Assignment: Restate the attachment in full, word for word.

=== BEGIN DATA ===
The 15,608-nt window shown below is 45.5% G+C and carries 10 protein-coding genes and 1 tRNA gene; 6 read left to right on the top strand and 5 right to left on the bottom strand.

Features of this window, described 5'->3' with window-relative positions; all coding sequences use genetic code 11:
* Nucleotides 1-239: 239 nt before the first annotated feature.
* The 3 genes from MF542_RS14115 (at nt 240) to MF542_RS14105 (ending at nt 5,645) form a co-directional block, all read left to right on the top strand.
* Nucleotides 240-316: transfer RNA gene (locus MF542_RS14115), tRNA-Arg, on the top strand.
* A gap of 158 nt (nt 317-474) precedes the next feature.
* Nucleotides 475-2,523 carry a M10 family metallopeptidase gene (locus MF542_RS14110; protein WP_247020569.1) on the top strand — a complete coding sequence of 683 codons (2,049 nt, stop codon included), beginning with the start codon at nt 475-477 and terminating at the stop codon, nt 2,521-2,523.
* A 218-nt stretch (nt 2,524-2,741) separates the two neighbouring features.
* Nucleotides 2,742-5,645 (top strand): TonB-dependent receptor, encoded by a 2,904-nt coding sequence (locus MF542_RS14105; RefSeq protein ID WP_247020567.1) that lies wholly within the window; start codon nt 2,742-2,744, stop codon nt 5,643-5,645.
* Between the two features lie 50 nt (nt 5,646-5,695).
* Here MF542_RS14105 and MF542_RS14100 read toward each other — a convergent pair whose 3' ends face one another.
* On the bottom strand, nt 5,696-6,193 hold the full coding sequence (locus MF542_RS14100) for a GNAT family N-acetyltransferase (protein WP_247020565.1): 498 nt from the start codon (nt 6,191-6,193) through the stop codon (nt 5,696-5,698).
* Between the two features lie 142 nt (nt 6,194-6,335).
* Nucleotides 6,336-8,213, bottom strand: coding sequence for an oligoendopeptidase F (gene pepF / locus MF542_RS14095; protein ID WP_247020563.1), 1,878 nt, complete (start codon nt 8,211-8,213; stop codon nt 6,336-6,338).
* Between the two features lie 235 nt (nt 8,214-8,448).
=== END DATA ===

The 15,608-nt window shown below is 45.5% G+C and carries 10 protein-coding genes and 1 tRNA gene; 6 read left to right on the top strand and 5 right to left on the bottom strand.

Features of this window, described 5'->3' with window-relative positions; all coding sequences use genetic code 11:
* Nucleotides 1-239: 239 nt before the first annotated feature.
* The 3 genes from MF542_RS14115 (at nt 240) to MF542_RS14105 (ending at nt 5,645) form a co-directional block, all read left to right on the top strand.
* Nucleotides 240-316: transfer RNA gene (locus MF542_RS14115), tRNA-Arg, on the top strand.
* A gap of 158 nt (nt 317-474) precedes the next feature.
* Nucleotides 475-2,523 carry a M10 family metallopeptidase gene (locus MF542_RS14110; protein WP_247020569.1) on the top strand — a complete coding sequence of 683 codons (2,049 nt, stop codon included), beginning with the start codon at nt 475-477 and terminating at the stop codon, nt 2,521-2,523.
* A 218-nt stretch (nt 2,524-2,741) separates the two neighbouring features.
* Nucleotides 2,742-5,645 (top strand): TonB-dependent receptor, encoded by a 2,904-nt coding sequence (locus MF542_RS14105; RefSeq protein ID WP_247020567.1) that lies wholly within the window; start codon nt 2,742-2,744, stop codon nt 5,643-5,645.
* Between the two features lie 50 nt (nt 5,646-5,695).
* Here MF542_RS14105 and MF542_RS14100 read toward each other — a convergent pair whose 3' ends face one another.
* On the bottom strand, nt 5,696-6,193 hold the full coding sequence (locus MF542_RS14100) for a GNAT family N-acetyltransferase (protein WP_247020565.1): 498 nt from the start codon (nt 6,191-6,193) through the stop codon (nt 5,696-5,698).
* Between the two features lie 142 nt (nt 6,194-6,335).
* Nucleotides 6,336-8,213, bottom strand: coding sequence for an oligoendopeptidase F (gene pepF / locus MF542_RS14095; protein ID WP_247020563.1), 1,878 nt, complete (start codon nt 8,211-8,213; stop codon nt 6,336-6,338).
* Between the two features lie 235 nt (nt 8,214-8,448).